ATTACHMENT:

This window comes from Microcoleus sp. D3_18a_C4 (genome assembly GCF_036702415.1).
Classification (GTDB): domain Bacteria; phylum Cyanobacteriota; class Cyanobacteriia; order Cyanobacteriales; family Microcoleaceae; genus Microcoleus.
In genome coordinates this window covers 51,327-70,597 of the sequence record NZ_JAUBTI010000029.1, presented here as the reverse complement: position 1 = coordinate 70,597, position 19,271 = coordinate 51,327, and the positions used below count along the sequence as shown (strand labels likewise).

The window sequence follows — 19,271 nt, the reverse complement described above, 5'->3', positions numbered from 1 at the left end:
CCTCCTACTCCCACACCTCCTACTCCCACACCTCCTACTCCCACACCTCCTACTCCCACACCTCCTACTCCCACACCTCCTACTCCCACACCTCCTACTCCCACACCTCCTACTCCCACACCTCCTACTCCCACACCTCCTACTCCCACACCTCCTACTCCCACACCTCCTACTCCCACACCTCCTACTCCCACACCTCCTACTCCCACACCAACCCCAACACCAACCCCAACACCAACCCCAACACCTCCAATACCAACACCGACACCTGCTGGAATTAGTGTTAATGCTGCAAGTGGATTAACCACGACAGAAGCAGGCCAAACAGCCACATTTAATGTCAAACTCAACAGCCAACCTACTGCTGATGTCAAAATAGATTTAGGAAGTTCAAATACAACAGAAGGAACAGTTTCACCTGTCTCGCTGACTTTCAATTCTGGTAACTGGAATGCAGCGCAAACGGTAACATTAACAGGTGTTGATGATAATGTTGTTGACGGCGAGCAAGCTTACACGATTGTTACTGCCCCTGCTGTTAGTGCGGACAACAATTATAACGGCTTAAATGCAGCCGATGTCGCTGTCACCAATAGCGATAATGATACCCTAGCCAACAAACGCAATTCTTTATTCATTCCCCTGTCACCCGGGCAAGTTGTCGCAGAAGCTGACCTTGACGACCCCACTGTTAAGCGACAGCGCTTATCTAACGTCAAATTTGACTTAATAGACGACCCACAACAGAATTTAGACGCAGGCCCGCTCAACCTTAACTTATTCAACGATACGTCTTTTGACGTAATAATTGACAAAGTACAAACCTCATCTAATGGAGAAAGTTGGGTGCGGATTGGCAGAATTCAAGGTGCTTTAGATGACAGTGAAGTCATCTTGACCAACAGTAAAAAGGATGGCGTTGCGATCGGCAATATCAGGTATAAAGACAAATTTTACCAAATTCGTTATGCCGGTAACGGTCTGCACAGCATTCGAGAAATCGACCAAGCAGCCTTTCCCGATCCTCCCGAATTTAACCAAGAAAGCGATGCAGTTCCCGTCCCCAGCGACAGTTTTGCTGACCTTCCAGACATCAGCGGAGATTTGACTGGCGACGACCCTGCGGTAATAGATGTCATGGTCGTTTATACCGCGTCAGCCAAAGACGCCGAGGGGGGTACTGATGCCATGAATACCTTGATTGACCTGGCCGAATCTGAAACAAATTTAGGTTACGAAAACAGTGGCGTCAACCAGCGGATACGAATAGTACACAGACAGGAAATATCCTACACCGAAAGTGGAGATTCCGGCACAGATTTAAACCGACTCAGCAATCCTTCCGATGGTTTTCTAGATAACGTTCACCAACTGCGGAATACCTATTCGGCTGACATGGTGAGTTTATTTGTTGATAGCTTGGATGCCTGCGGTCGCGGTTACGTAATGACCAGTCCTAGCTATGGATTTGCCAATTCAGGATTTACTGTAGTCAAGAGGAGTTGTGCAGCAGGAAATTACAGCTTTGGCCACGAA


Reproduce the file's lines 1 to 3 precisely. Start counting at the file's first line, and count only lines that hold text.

This window comes from Microcoleus sp. D3_18a_C4 (genome assembly GCF_036702415.1).
Classification (GTDB): domain Bacteria; phylum Cyanobacteriota; class Cyanobacteriia; order Cyanobacteriales; family Microcoleaceae; genus Microcoleus.
In genome coordinates this window covers 51,327-70,597 of the sequence record NZ_JAUBTI010000029.1, presented here as the reverse complement: position 1 = coordinate 70,597, position 19,271 = coordinate 51,327, and the positions used below count along the sequence as shown (strand labels likewise).